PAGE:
Shellie Morris

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Shellie Morris
Genres Folk music, folk rock, roots revival
Occupation(s) Singer, singer/songwriter
Instruments Singing, guitar, piano
Labels independent record label
Associated acts The Black Arm Band

Shellie Morris is an indigenous Australian singer/songwriter who plays a mix of contemporary folk music and contemporary acoustic ballads.

Biography and career[edit]

Shellie Morris was raised in Sydney and began singing at an early age. In the 1990s Morris moved to Darwin, Northern Territory to find her Indigenous family.

She toured with Yothu Yindi in 2001 and also performed with Neil Murray from the Warumpi Band. In 2002 Shellie Morris wrote the music to the play "To the inland sea" inspired by Charles Sturt's 19th Century journey to discover the mythical inland sea in the center of Australia. Morris was named best female musician at the 2004 and 2005 Northern Territory Indigenous Music Awards[1] and her album Waiting Road produced by Glen Heald was nominated for Album of the Year at the 2007 Deadly Awards.[2] She has been featured nationally on two episodes of ABC TV's Message Stick program, Shellie Morris Swept Away and Shellie Morris in Concert.[3] Shellie also was on the SBS show Rockwiz and once again performed "Swept Away" and also performed a unique version of "Louis Louie" with Ross Wilson.

Shellie Morris works with Indigenous / aboriginal communities and youth throughout Australia helping aboriginal people to write music about their stories and experiences. She has worked in over fifty Indigenous Communities and is an ambassador for the Fred Hollows Foundation (an organisation undertaking blindness prevention in Australian aboriginal communities, Asia, Africa and the Pacific) and an ambassador for The Jimmy Little Foundation (established to help improve kidney health in Aboriginal and Torres Strait Islander communities).[4]

Morris is currently a featured Aboriginal singer with the Black Arm Band. (A collaboration of Australia's top indigenous artists and jazz musicians including artists such as Archie Roach) Her song "Swept Away" was orchestrated and performed in 2008 with the Melbourne Symphony Orchestra. In 2009 Shellie Morris performed at the Sydney Opera house with world-renowned aboriginal musician Gurrumul Yunupingu. Morris also performed and co-wrote the music Liberty Songs with Australian guitarist Glen Heald, a collaboration between refugees from Liberia and indigenous Australian female singers. In 2010 Shellie performed her song "Swept Away" at the opening of the Winter Olympics in Vancouver with the Black Arm Band. In 2011 Morris sang alongside the international music stars Sinéad O'Connor, John Cale, Meshell Ndegeocello, Rickie Lee Jones and aboriginal singer Gurrumul Yunupingu for the show 7 Songs to Leave Behind. Shellie Morris was featured in the Australian film 'Murundak – Songs of freedom' (a feature documentary on Aboriginal protest music following The Black Arm Band From the concert halls of the Sydney Opera House to remote Aboriginal communities of the Northern Territory.)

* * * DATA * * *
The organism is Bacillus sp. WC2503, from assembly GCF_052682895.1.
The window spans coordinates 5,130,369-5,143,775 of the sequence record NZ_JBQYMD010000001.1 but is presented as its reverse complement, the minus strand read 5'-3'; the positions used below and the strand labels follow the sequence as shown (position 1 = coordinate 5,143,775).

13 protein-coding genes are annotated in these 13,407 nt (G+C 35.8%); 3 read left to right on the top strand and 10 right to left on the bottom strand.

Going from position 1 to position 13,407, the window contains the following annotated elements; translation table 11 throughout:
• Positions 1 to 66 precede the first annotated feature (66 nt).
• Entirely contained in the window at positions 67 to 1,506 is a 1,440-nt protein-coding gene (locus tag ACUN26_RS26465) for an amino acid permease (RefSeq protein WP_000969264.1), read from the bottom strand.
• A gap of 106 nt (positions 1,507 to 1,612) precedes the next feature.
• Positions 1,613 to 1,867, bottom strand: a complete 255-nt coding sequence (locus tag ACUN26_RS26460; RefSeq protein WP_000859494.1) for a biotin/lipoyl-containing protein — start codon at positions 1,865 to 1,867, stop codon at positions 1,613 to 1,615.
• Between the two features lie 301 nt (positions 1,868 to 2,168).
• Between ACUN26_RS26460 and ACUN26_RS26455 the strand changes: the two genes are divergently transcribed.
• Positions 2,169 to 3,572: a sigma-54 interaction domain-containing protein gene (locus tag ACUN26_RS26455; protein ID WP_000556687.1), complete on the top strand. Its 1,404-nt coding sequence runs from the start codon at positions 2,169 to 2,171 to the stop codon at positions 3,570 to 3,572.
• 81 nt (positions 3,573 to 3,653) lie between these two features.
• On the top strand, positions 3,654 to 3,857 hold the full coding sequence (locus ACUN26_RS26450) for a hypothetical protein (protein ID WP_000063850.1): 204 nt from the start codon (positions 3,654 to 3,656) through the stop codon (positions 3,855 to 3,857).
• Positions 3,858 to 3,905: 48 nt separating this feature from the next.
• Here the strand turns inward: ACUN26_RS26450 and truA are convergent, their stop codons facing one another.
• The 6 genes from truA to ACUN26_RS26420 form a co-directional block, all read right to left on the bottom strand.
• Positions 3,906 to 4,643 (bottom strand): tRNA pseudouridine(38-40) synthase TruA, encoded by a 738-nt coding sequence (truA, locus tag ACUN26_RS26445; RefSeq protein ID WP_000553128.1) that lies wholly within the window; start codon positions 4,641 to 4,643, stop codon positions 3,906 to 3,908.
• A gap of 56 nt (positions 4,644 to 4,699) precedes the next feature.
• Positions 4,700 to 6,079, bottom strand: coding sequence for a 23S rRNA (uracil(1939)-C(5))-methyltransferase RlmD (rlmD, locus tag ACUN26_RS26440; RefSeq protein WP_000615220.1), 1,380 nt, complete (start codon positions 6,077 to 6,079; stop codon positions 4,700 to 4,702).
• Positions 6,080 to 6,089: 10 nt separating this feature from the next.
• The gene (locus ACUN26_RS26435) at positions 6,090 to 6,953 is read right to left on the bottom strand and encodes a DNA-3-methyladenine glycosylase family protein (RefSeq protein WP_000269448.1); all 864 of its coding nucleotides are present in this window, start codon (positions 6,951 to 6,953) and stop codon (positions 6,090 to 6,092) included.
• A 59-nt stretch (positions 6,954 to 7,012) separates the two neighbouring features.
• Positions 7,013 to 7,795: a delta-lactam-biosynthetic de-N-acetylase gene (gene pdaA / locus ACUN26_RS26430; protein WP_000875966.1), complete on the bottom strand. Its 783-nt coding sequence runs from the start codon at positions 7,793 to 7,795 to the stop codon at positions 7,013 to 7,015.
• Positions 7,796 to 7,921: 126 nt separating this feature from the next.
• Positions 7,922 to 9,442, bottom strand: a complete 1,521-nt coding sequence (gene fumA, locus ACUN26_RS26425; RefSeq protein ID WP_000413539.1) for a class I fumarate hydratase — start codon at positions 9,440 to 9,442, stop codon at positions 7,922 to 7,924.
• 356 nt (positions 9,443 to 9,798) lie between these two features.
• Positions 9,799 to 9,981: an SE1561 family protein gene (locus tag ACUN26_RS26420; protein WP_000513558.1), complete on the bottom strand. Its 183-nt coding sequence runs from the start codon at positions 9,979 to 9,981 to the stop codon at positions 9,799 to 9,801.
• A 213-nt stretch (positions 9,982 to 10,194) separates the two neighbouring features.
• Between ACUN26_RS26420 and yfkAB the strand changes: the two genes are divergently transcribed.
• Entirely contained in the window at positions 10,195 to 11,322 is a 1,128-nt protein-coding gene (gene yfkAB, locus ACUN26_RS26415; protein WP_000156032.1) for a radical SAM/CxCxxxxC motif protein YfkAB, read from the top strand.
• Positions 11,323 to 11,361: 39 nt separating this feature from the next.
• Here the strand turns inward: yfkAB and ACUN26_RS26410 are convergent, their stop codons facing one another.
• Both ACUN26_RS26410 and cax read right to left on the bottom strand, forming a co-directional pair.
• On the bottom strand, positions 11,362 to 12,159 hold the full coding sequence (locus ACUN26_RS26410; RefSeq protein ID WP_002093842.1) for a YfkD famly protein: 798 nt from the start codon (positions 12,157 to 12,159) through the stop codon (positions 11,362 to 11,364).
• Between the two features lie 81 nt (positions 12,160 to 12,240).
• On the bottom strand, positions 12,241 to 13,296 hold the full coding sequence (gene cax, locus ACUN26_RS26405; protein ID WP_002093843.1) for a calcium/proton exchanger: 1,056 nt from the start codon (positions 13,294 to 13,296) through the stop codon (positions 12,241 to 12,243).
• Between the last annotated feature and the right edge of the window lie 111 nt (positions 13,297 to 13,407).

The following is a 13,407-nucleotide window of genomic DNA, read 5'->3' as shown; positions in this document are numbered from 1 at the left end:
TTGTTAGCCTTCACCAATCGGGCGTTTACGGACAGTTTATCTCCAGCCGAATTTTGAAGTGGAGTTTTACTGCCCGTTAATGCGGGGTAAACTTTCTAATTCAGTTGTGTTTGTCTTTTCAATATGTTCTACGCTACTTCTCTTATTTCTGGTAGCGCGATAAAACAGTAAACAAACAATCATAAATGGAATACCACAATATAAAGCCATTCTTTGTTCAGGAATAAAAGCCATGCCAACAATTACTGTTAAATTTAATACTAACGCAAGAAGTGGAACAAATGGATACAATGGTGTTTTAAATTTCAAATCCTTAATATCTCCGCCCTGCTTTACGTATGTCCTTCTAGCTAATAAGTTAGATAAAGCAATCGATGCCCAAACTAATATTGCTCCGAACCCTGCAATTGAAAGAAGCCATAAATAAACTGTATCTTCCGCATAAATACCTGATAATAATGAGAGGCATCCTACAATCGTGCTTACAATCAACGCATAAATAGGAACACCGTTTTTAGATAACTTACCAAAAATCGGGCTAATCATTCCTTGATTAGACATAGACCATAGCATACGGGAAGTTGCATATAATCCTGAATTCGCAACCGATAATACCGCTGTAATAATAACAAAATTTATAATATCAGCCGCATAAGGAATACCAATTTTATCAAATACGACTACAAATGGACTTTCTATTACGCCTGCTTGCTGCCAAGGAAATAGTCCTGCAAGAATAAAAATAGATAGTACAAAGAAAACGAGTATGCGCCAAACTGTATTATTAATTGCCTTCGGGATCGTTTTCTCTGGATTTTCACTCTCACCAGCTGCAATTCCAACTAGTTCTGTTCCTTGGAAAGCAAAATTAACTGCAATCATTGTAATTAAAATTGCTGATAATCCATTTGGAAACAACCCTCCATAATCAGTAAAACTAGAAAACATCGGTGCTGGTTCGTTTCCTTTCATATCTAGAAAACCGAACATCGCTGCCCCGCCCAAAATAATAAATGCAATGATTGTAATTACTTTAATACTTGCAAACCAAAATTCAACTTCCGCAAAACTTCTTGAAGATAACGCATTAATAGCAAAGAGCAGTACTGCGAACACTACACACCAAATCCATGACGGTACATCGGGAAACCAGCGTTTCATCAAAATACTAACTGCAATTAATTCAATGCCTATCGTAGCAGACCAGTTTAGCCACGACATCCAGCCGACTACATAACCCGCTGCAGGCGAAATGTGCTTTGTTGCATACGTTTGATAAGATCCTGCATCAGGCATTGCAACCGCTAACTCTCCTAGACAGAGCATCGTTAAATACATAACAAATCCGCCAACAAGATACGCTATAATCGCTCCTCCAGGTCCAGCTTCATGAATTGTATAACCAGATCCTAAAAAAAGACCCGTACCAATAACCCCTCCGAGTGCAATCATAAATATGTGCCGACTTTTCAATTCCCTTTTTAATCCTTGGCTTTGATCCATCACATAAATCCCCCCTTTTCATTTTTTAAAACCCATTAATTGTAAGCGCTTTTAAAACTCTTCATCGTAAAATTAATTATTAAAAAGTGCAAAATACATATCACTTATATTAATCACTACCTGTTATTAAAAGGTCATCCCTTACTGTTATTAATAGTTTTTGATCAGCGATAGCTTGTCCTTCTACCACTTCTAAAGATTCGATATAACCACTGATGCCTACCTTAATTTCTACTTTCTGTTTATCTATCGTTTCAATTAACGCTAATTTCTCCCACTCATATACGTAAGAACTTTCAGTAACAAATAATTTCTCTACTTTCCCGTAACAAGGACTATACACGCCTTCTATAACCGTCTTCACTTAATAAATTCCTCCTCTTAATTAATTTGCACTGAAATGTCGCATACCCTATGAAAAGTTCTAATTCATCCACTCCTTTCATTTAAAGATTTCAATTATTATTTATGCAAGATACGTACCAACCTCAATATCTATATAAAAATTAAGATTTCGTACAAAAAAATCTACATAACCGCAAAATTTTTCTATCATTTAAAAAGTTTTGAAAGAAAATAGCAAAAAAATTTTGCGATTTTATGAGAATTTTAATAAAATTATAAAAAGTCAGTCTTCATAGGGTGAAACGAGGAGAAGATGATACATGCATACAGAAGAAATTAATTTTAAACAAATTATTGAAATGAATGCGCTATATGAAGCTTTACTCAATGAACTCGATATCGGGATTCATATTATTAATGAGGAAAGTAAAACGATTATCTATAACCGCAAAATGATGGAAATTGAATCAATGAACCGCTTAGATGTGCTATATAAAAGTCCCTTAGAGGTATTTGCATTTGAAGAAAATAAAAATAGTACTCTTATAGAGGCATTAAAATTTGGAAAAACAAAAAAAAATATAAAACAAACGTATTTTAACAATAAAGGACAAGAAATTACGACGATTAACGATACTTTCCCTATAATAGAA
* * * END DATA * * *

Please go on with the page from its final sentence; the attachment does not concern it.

In 2011 Shellie Morris was chosen by the famous Brazilian singer Gilberto Gil to be included in his film "Viramundo" a transnational voyage of the southern hemisphere that takes Gilberto across the Australian Outback to inner-city Johannesburg and Soweto and on to the Amazon forests. Directed by Pierre-Yves Borgeaud. "The film explores different aspects of the relations between countries of the southern hemisphere," Gil says.

In 2013, she released a song album Ngambala Wiji Li-Wunungu – Together We are Strong, on ABC music with songs in several indigenous languages: Yanyuwa, Marra, Garrwa and Gurdanji. The project won the 2012 National Indigenous Music Award for Traditional Music, the 2012 Music Council of Australia's Music in Communities Award and the 2013 National Indigenous Music Award for Song of the Year for li-Anthawirriyarra a-kurija[5][6][7]


  • Shellie Morris (2000)[8]
  • Waiting Road (2007)[9]

Compilation appearances

  • Murundak-The Black Arm Band (2006)[10]
  • Hidden Republic-The Black Arm Band (2008)[10]
  • Cry Stolen (2007)
  • Aboriginal Soul (2009)


External links[edit]